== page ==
the assessment of recoverability of long-lived assets, including property and equipment, goodwill and intangible assets;
  the estimated useful lives of intangible and depreciable assets;
  the recognition of revenue; and
  the recognition, measurement and valuation of current and deferred income taxes

 

Estimates and assumptions are periodically reviewed, and the effects of any material revisions are reflected in the financial statements in the period that they are determined to be necessary. Actual results could differ from those estimates and assumptions.

 

Intangible Assets

 

We account for recorded intangible assets in accordance with ASC 350 “Intangibles - Goodwill and Other”. In accordance with ASC 350, we do not amortize intangible assets with indefinite useful lives. Our goodwill and trademarks are deemed to have indefinite lives, and accordingly are not amortized, but are evaluated for impairment at least annually, or more often whenever changes in facts and circumstances may indicate that the carrying value may not be recoverable. The Accounting Standards Codification (“ASC”) requires that goodwill be tested for impairment at the reporting unit level (operating segment or one level below an operating segment). Application of the goodwill impairment test requires judgment, including the identification of reporting units, assigning assets and liabilities to reporting units, assigning goodwill to reporting units, and determining the fair value. Significant judgment is required to estimate the fair value of reporting units which includes estimating future cash flows, determining appropriate discount rates and other assumptions. Changes in these estimates and assumptions could materially affect the determination of fair value and/or goodwill impairment.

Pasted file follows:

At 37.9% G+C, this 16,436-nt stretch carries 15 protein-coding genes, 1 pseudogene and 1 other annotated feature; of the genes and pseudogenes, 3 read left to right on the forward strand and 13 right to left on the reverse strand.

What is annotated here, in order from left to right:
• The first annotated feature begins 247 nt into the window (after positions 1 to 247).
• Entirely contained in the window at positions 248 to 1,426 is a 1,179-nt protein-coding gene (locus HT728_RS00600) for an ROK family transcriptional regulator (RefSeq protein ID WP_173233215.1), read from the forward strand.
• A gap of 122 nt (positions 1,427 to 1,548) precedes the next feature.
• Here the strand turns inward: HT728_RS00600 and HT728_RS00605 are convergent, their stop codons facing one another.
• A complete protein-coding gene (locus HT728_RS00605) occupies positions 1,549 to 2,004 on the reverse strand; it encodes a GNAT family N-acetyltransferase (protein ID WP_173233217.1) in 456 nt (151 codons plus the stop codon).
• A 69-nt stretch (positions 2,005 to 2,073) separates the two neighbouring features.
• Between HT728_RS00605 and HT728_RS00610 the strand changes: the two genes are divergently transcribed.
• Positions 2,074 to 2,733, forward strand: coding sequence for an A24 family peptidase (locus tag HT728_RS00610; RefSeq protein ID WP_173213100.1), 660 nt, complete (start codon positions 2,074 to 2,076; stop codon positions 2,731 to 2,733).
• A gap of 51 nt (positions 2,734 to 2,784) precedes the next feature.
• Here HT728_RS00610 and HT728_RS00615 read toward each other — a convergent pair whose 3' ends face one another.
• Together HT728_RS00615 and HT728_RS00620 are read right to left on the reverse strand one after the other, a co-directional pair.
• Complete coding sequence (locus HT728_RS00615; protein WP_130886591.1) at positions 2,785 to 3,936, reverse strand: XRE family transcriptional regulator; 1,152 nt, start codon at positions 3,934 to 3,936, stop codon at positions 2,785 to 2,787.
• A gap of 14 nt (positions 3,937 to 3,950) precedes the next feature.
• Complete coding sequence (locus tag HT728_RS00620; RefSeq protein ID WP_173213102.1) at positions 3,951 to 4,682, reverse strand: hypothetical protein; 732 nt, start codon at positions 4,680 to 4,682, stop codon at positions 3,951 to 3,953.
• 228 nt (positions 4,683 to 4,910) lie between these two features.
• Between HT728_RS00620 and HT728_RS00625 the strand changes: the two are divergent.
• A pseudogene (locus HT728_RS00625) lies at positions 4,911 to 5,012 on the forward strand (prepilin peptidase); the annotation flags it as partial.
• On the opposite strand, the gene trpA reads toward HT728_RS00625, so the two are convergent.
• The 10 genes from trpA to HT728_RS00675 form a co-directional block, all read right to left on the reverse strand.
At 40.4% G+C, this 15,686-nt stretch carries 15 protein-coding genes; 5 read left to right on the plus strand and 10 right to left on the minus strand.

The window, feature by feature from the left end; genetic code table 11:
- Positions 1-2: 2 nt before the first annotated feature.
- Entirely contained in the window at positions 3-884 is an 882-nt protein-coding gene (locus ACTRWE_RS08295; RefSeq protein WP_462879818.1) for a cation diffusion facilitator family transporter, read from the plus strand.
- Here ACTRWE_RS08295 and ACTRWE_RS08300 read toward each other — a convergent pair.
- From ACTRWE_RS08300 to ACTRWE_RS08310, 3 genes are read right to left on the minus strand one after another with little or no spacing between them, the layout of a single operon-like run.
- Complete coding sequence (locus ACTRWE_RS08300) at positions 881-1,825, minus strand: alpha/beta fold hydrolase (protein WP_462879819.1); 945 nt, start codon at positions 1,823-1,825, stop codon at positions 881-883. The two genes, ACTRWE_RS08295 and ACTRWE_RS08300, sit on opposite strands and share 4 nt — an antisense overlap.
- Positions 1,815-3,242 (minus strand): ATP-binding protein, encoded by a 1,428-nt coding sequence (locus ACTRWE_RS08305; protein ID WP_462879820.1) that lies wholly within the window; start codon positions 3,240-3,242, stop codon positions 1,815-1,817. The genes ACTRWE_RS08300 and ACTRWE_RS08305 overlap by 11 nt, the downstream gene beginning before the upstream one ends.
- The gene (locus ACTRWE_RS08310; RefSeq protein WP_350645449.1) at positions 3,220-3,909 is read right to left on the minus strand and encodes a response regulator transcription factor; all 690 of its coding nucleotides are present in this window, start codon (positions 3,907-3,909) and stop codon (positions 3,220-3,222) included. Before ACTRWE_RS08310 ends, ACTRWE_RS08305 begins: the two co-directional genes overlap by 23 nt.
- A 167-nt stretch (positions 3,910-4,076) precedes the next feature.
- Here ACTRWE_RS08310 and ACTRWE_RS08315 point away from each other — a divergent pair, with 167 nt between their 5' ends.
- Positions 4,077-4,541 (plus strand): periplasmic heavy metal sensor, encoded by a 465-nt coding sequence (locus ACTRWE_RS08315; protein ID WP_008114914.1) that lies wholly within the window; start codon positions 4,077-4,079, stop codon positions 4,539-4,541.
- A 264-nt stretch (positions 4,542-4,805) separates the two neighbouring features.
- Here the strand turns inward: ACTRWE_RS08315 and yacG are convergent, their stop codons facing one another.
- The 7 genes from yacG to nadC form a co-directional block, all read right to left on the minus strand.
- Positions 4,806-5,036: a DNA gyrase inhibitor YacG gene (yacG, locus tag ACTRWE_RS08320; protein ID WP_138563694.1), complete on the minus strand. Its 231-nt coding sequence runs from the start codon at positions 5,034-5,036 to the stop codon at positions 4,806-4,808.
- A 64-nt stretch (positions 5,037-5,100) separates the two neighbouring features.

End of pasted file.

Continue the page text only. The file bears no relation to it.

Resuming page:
Other intangible assets include franchise agreements and a non-compete agreement which are amortized on a straight-line basis over their estimated useful lives of 13 years and 5 years, respectively.

 

Impairment of Long-Lived Assets

 

When circumstances, such as adverse market conditions, indicate that the carrying value of a long-lived asset may be impaired, we perform an analysis to review the recoverability of the asset’s carrying value, which includes estimating the undiscounted cash flows (excluding interest charges) from the expected future operations of the asset. These estimates consider factors such as expected future operating income, operating trends and prospects, as well as the effects of demand, competition and other factors. If the analysis indicates that the carrying value is not recoverable from future cash flows, an impairment loss is recognized to the extent that the carrying value exceeds the estimated fair value. Any impairment losses are recorded as operating expenses, which reduce net income.

 

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Revenue Recognition

 

During the first quarter 2019, the Company adopted Topic 606 “Revenue from Contracts with Customers” for revenue recognition related to contracts with customers and applied the guidance modified retrospectively. Under the new guidance, revenue is recognized in accordance with a five-step revenue model, as follows: (1) identifying the contract with the customer; (2) identifying the performance obligations in the contract; (3) determining the transaction price; (4) allocating the transaction price to the performance obligations; and (5) recognizing revenue when (or as) the entity satisfies a performance obligation. In applying this five-step model, we have made significant judgments in identifying the promised goods or services in our contracts with franchisees that are distinct, and which represent separate performance obligations.